Despite the heat, we had some excellent views this first day, enjoying our tea under a large Sheppard’s tree while a small herd of gemsbok and a handful of red hartebeest wandered through the pasture-like dunes. Eland, Springbok, and – as per usual – many Steenbok were also in evidence.

The birds have also been agreeable to us this first day, spotting many flocks of namaqua doves, Pale Chanting Goshawks (including several juveniles), Tawny Eagles, Kori Bustards, and Swallow-tailed Bee-eaters.

The Kalahari remains unbelievably green, but is now also turning into beautiful fields of red, purple and yellow as various flowers begin to bloom. The Mouse Whiskers have just started blooming this week, and there were several valleys between dunes which were absolutely covered in their delicate yellow flowers. It reminded me of fields of canola like I’d see back home in the prairies of Alberta in summer – not desert like at all!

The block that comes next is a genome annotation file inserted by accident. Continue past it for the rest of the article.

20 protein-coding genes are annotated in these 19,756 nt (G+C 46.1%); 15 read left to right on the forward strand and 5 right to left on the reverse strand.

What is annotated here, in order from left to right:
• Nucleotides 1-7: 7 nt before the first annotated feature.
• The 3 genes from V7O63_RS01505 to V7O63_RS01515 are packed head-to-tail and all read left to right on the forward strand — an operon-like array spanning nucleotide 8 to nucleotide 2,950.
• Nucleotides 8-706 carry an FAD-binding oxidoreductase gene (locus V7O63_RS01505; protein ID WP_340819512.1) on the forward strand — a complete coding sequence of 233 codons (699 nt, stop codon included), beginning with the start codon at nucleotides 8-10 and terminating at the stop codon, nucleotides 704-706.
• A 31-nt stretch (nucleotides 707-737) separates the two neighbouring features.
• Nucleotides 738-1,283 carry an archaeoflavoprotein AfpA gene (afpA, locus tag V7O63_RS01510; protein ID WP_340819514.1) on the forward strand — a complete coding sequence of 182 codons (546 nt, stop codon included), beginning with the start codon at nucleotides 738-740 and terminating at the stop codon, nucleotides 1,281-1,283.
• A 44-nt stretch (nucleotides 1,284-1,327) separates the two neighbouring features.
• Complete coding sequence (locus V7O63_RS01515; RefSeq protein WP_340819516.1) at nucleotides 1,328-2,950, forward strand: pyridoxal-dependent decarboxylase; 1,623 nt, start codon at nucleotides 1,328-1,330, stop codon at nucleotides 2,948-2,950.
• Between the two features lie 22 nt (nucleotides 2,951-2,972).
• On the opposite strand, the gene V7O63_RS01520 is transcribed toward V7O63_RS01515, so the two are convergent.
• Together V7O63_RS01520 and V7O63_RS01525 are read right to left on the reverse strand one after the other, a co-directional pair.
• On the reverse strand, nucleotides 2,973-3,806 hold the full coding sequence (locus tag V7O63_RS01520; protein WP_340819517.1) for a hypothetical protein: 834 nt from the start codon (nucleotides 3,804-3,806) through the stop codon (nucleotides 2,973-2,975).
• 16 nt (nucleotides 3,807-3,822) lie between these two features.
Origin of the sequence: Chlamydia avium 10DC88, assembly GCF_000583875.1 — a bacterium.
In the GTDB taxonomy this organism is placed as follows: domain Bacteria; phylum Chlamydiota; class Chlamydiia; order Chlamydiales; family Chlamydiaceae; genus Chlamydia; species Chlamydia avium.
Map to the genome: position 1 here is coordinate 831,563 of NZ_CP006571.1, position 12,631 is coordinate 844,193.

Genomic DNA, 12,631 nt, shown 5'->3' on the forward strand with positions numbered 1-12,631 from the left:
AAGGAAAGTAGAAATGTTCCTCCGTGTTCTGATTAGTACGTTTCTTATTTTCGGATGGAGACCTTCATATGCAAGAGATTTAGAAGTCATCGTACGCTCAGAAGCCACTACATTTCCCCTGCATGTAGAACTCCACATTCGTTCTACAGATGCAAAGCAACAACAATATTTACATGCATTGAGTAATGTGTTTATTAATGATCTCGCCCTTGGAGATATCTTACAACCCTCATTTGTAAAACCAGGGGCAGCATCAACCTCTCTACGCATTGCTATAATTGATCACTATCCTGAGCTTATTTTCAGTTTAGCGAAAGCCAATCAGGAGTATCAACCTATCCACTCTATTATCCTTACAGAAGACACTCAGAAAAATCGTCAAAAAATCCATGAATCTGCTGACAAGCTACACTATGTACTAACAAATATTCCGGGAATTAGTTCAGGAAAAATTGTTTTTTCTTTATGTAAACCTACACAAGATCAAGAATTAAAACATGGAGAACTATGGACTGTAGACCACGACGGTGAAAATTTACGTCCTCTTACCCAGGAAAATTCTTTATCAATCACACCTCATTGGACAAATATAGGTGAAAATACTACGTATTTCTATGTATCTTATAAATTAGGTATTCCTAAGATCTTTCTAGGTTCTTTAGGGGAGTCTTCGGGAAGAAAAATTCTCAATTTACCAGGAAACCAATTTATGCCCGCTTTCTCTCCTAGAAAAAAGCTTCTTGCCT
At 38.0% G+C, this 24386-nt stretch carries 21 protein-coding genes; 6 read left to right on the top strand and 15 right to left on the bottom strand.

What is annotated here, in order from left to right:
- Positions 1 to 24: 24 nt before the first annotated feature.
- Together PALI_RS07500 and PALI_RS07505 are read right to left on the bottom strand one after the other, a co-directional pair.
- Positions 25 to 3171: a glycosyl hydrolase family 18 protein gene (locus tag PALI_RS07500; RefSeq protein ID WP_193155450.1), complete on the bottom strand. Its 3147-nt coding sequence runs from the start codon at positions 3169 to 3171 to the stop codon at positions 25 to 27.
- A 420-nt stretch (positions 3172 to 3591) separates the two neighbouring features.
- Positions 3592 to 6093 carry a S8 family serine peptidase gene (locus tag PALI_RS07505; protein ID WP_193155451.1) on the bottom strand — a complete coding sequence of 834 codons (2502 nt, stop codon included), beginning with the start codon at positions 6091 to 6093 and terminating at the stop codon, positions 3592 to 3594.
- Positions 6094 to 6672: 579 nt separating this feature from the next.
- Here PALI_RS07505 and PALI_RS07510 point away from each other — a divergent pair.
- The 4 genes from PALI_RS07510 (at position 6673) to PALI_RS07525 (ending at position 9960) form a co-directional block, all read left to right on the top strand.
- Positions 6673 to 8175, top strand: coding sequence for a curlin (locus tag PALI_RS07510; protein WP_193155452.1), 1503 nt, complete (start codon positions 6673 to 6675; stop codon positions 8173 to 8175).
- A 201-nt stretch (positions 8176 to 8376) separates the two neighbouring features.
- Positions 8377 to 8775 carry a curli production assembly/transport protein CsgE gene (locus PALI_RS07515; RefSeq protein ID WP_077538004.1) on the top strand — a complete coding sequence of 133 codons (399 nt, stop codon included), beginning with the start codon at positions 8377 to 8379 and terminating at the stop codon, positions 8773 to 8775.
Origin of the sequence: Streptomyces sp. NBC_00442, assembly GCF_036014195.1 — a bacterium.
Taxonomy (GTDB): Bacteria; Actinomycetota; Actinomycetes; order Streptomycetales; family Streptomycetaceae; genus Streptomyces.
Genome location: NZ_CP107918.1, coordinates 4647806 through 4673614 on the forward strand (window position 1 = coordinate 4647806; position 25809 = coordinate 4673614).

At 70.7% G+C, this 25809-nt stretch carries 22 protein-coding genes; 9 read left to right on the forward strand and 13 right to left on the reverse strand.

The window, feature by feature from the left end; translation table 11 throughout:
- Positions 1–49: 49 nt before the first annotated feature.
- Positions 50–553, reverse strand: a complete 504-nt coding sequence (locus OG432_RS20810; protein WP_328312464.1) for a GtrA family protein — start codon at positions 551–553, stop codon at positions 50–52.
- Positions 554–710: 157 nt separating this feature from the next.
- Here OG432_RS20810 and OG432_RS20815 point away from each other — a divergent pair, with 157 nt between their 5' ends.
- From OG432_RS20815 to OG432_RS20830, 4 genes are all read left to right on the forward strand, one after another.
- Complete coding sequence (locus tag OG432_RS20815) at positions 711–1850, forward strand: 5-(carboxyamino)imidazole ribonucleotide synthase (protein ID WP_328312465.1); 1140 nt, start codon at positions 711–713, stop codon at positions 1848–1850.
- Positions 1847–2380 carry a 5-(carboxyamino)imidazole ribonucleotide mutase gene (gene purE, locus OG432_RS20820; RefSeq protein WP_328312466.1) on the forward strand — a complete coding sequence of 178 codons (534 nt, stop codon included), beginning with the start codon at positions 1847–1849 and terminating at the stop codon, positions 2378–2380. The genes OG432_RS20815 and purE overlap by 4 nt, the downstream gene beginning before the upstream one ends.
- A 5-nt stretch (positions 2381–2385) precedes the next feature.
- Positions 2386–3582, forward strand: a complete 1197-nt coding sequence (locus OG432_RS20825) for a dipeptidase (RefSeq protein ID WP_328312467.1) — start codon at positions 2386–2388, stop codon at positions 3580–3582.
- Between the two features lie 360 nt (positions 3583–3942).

After arriving at camp we had only a few short hours to set up and relax before one of the rather imposing looking clouds that had hovered on the horizon all day finally rolled overhead and dumped down upon us, sending us all running to batten down the covers of our tents and seek refuge in our vehicles. Thankfully, this rain let up after about half an hour, and was just enough of a soaking to bring the barking geckos out early, serenading us over dinner.

The rain came back well after midnight, and we slept cozy in our rooftop tents listening to rain on the canopy, thunder to the south, and lions roaring to the north.